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SCAI Issues Best Practices for Transradial Angiography and Angioplasty from the Wrist
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Graph of transradial use in U.S.
Use of the wrist approach in the U.S. for diagnosis and treatment of heart disease has grown exponentially
October 27, 2013 -- This week the Society for Cardiovascular Angiography and Interventions (SCAI) issued an important "best practices" document, addressing the transradial approach in which diagnostic angiography and stents are guided to the coronary arteries via the radial artery in the wrist. The transradial approach, although used far more frequently in Europe, Japan and India, has increased 13-fold in the U.S. over the past five years.

The SCAI document covers a wide range of topics: for example, how to transition a hospital to the radial approach, how to avoid blocked blood flow in the radial artery (radial artery occlusion or RAO), and how to reduce radiation exposure.

However, one of the most important sections deals with the use of the radial approach in primary PCI, when angioplasty and stenting are done in the setting of ST-elevated myocardial infarction (STEMI), the most serious type of heart attack. As Dr. Jennifer Tremmel explains in the video below, the reason that the use of radial in STEMI cases is emphasized is because, while the wrist approach has many benefits, the use of radial in primary PCI is one of the best-documented advantages: numerous studies have shown better outcomes, less bleeding complications and a mortality benefit.

About The Radial Access Center on Angioplasty.Org
To assist in educating the professional and patient population in the U.S. about the this technique, Angioplasty.Org created the "Radial Access Center for Transradial Approach" in 2007, a special section devoted to information and news about the transradial technique, for both patients and physicians. The Radial Center features interviews with leading practitioners of the radial technique, such as Drs. Ferdinand Kiemeneij, Sunil Rao, Mauricio Cohen, John Coppola, Shigeru Saito and Jennifer Tremmel. The section also maintains a listing of upcoming training courses in the transradial approach.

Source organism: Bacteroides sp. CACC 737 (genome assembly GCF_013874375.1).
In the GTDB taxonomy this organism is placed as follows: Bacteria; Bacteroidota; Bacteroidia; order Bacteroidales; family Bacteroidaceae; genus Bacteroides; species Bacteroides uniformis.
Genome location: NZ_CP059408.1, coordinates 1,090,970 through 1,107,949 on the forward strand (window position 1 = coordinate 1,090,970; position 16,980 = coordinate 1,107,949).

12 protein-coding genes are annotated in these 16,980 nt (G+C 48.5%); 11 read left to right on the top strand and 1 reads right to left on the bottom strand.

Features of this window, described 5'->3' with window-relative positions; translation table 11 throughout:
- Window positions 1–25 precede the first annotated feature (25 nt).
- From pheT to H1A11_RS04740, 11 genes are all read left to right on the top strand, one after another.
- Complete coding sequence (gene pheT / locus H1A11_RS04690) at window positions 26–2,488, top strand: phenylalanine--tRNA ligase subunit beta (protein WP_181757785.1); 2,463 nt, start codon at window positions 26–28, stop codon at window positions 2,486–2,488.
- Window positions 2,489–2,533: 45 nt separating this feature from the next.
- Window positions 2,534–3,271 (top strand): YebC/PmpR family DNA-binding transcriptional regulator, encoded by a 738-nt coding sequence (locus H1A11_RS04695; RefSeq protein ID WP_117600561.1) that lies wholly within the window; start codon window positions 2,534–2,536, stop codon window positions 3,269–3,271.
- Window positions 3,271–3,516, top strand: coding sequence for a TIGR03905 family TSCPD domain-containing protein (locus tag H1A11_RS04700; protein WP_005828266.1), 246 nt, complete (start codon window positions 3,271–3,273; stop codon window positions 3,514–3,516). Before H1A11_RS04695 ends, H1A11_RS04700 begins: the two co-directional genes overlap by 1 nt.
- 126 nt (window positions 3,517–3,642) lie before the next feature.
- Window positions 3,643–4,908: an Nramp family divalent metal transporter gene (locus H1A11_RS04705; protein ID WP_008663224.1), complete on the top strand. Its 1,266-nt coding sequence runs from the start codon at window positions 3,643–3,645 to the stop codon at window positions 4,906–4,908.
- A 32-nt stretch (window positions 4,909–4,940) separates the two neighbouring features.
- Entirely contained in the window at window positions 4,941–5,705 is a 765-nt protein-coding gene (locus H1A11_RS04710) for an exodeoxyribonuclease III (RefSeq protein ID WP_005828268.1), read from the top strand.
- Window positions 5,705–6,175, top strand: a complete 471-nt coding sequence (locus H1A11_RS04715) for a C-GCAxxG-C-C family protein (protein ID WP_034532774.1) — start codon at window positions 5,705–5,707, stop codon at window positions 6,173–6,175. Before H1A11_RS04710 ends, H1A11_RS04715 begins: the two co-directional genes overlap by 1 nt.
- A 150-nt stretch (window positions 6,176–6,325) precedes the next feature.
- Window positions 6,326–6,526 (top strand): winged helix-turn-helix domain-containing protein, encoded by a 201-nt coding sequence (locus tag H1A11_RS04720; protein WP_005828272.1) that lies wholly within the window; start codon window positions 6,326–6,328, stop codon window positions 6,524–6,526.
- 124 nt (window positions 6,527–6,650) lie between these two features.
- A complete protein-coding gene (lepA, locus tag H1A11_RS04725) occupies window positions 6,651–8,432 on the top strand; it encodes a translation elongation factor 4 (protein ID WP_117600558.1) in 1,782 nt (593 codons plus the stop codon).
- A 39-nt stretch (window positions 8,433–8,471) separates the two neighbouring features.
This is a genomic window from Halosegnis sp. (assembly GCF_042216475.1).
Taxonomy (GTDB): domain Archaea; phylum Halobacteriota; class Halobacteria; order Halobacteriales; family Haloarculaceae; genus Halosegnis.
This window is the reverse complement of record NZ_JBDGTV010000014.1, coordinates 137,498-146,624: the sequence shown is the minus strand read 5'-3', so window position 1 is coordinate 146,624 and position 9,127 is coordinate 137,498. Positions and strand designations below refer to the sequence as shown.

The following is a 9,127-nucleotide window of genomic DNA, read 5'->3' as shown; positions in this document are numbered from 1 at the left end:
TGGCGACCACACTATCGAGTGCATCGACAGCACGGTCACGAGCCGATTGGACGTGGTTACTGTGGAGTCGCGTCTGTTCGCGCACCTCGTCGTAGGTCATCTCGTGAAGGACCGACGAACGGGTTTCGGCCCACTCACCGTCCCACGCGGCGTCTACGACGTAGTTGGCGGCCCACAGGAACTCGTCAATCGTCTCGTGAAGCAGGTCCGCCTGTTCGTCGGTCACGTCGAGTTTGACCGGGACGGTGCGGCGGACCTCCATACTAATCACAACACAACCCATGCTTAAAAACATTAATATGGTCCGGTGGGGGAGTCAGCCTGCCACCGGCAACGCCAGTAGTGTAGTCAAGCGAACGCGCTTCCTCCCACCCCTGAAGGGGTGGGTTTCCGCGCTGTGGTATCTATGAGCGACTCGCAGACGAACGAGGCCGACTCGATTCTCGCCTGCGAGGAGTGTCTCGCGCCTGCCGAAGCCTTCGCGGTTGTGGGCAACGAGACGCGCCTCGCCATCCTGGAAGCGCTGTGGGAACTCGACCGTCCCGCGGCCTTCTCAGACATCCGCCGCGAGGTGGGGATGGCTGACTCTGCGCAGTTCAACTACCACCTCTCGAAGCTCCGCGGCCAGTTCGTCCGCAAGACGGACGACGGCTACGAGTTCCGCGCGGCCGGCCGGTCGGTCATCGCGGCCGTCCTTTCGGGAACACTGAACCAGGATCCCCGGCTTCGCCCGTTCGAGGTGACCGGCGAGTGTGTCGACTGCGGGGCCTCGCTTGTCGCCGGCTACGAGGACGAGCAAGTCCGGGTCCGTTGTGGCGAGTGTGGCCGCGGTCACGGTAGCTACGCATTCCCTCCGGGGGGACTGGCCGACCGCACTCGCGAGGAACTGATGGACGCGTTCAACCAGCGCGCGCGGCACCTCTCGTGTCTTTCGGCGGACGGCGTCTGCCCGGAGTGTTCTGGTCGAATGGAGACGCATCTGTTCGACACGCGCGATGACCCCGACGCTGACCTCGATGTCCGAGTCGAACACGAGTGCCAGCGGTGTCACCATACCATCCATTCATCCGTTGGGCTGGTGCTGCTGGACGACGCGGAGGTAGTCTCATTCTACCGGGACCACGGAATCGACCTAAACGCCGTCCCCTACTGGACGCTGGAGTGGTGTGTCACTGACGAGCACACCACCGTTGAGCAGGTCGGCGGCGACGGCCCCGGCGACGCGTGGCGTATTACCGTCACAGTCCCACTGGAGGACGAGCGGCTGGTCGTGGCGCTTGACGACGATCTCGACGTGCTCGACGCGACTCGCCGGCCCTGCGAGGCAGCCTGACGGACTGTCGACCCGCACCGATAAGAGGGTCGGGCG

For patients there is a "Hospital Locator" that lists over 250 U.S. centers practicing radial angiography. As Dr. Howard Cohen says of the wrist technique, "Patients really prefer it. 95% of people who've had it both ways would say 'I'm coming back to you, Dr. Cohen because I like this transradial a lot better than the other way!'

The "Radial Access Center for Transradial Approach" is supported by an unrestricted educational grant from Medtronic Cardiovascular.

The press release from SCAI follows:

SCAI Paper Highlights Best Practices for Diagnosis and Treating Blocked Arteries Via the Wrist

October 23, 2013 -- Washington, DC -- Today the Society for Cardiovascular Angiography and Interventions (SCAI) published a first-of-its-kind paper defining best practices for the use of the transradial approach for diagnosing and treating blocked heart arteries, which involves accessing the arteries via an artery in the wrist. Published online in Catheterization and Cardiovascular Interventions (CCI), the recommendations aim to ensure high-quality patient care as transradial access becomes the preferred technique for catheter-based procedures. Studies show a decreased risk for bleeding and vascular complications, increased patient satisfaction and reduced costs when the transradial approach is used.